Parkinson’s disease is the second most common neurodegenerative disease after Alzheimer’s, affecting about one million people in the United States and an estimated four million worldwide.According to a new study, peppers may reduce your chances of getting Parkinson's disease. The different kind of peppers that are an integral part of almost every cuisine from around the world may be effective in shielding people from the onset of this degenerative disorder of the central nervous system. The ability of peppers to lower Parkinson's risk is believed to be stemming from the presence of nicotine in it.
— National Parkinson Foundation, Florida
— National Parkinson Foundation, Florida
Peppers are a member of the Solanaceae species of plants that contain low levels of nicotine. Previous studies have indicated that nicotine from cigarettes tend to decrease the risk of Parkinson's disease. It is this nicotine found naturally in peppers that may be delivering a protective effect against this disease that targets the motor skills. Other vegetables belonging to the Solanaceae group of plants that tend to lower the risk of Parkinson's disease include tomatoes, potatoes, cauliflower, and eggplants. All these vegetables contain nicotine in small amounts, which is believed to protect us from this degenerative neurological disorder.
The Observations from the Scientific Study Conducted
The research, published in the May 9, 2013 edition of Annals of Neurology, was conducted by scientists at the University of Washington in Seattle. The study suggests that an increased intake of vegetables with naturally-occurring nicotine, particularly peppers, may benefit in lowering the chances of developing this disease, which is also called idiopathic or primary parkinsonism. The study was a survey in which 490 people suffering from Parkinson's disease and another group of 644 people who did not have any neurological impairments were asked to fill a questionnaire regarding their dietary and smoking habits.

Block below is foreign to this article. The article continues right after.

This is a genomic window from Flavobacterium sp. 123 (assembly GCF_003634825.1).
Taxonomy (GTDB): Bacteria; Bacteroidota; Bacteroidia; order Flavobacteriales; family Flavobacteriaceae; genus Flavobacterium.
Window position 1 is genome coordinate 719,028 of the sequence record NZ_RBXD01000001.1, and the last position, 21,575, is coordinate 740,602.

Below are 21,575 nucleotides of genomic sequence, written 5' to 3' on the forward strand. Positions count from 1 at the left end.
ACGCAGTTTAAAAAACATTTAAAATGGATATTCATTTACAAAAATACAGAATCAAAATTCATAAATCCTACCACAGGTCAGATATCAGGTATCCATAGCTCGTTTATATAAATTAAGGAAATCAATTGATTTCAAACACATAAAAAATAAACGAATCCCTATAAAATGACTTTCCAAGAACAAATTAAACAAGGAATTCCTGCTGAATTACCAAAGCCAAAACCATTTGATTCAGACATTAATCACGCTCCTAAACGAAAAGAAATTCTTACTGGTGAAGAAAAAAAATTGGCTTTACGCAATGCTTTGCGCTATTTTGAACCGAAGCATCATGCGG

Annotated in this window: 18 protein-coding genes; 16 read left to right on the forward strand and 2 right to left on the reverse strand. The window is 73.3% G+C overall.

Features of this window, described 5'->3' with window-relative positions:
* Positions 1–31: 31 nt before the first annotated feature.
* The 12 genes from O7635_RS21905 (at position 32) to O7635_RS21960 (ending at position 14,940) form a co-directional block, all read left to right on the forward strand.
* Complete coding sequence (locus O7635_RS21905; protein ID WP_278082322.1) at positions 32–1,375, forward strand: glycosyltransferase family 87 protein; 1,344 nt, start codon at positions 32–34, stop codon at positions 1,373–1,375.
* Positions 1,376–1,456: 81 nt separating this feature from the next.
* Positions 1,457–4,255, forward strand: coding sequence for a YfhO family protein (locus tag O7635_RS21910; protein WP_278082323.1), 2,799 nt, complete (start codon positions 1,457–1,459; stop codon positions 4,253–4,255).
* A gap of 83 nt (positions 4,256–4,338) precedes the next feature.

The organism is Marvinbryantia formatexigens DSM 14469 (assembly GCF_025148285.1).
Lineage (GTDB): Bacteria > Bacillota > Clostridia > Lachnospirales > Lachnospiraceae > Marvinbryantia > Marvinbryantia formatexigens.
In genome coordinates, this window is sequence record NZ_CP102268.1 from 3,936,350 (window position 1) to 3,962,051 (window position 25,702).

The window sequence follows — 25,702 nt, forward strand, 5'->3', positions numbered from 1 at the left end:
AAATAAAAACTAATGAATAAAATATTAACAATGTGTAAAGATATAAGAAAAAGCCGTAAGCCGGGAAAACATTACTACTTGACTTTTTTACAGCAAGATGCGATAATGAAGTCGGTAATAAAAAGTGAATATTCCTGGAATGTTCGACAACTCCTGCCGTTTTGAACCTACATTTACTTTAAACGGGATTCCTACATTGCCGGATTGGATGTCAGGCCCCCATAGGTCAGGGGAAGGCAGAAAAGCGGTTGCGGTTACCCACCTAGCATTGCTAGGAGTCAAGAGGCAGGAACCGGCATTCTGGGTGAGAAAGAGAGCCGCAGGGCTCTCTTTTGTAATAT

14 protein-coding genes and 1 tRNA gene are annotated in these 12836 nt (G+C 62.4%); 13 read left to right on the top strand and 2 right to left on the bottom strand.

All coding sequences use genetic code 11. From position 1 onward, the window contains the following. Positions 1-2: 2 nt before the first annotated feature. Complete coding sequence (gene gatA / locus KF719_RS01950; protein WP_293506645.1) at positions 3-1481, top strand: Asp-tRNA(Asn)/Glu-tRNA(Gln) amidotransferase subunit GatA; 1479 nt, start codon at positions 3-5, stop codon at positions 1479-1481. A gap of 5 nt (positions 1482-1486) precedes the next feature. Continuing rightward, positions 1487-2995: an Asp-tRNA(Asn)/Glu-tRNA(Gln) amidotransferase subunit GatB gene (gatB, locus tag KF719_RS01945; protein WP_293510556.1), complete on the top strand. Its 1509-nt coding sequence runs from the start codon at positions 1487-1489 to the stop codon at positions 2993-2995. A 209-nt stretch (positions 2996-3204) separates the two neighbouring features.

After studying the diets of the subjects in both the groups, the researchers observed that the intake of vegetables that contain nicotine possibly helps in slashing the risk of Parkinson's disease. In the study, participants who were consuming these vegetables had 19% less chances of getting Parkinson's in comparison to their counterparts who refrained from eating these vegetables.
According to the study, when compared to those who ate peppers less than once a week, people who ate peppers twice to four times in a week were seen to have 30% less chances of being afflicted with PD. Those consuming peppers in higher amounts showed a greater risk-lowering association, i.e., consumption of peppers 5-6 times a week slashed the Parkinson's risk by 50% in such people. Preliminary evidence suggests that higher the consumption of peppers, lower will be the chances of developing Parkinson's.
The positive effect of peppers in reducing the risk of developing Parkinson's was found to be insignificant in people who were using some form of tobacco. It is believed that the habit of smoking may be inhibiting the beneficial role played by peppers and other such vegetables. The study also noted that eating vegetables other than those that belong to the Solanaceae family does not help in reducing the risk of Parkinson's disease. The benefit was specifically associated with vegetables that contain nicotine.
How to Interpret the Observations
The result of the study that suggests the perceived benefits of nicotine should not be misinterpreted. One should not jump to the conclusion that nicotine keeps Parkinson's disease at bay. The study does not have any conclusive evidence to prove that it is indeed nicotine and not some other compound in these vegetables that is inhibiting the onset of Parkinson's in people. More research is needed before drawing any conclusion about nicotine's ability to protect people from this neurological problem.
Also, just because cigarette contains nicotine, it would be foolish to assume that smoking paves way for the prevention of Parkinson's disease. Cigarette smoke contains hundreds of chemicals that are harmful for your body. So, smoking should still strike a fear-inducing chord with you as it can cause cancer.
Nevertheless, the research has yielded promising results and although further investigations are warranted, eating peppers regularly will certainly do no harm. So be it the chili pepper that adds a dash of spice to your everyday meals or the healthy stuffed bell peppers that are easy to make, you can find different ways to include peppers in your diet throughout the week.
Disclaimer: The information provided in this article is solely for educating the reader. It is not intended to be a substitute for the advice of a medical expert.